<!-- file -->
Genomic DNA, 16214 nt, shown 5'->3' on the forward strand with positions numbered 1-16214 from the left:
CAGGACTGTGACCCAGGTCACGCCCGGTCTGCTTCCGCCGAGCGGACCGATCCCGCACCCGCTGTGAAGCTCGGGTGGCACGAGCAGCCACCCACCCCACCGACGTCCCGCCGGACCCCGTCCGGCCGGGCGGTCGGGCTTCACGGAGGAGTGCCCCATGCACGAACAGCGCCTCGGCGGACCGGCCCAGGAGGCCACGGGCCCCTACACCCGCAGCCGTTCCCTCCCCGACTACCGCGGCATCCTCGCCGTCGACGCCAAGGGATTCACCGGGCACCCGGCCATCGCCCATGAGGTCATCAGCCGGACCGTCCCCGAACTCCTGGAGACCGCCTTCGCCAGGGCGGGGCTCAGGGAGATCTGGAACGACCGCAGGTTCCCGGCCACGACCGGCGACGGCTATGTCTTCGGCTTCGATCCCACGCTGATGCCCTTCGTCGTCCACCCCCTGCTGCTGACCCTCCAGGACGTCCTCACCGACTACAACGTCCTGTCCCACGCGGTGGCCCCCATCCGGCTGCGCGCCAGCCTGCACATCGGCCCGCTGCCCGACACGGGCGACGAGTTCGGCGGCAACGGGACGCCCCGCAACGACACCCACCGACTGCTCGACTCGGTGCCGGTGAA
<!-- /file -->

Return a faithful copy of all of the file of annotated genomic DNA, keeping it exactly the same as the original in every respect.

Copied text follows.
Genomic DNA, 16214 nt, shown 5'->3' on the forward strand with positions numbered 1-16214 from the left:
CAGGACTGTGACCCAGGTCACGCCCGGTCTGCTTCCGCCGAGCGGACCGATCCCGCACCCGCTGTGAAGCTCGGGTGGCACGAGCAGCCACCCACCCCACCGACGTCCCGCCGGACCCCGTCCGGCCGGGCGGTCGGGCTTCACGGAGGAGTGCCCCATGCACGAACAGCGCCTCGGCGGACCGGCCCAGGAGGCCACGGGCCCCTACACCCGCAGCCGTTCCCTCCCCGACTACCGCGGCATCCTCGCCGTCGACGCCAAGGGATTCACCGGGCACCCGGCCATCGCCCATGAGGTCATCAGCCGGACCGTCCCCGAACTCCTGGAGACCGCCTTCGCCAGGGCGGGGCTCAGGGAGATCTGGAACGACCGCAGGTTCCCGGCCACGACCGGCGACGGCTATGTCTTCGGCTTCGATCCCACGCTGATGCCCTTCGTCGTCCACCCCCTGCTGCTGACCCTCCAGGACGTCCTCACCGACTACAACGTCCTGTCCCACGCGGTGGCCCCCATCCGGCTGCGCGCCAGCCTGCACATCGGCCCGCTGCCCGACACGGGCGACGAGTTCGGCGGCAACGGGACGCCCCGCAACGACACCCACCGACTGCTCGACTCGGTGCCGGTGAA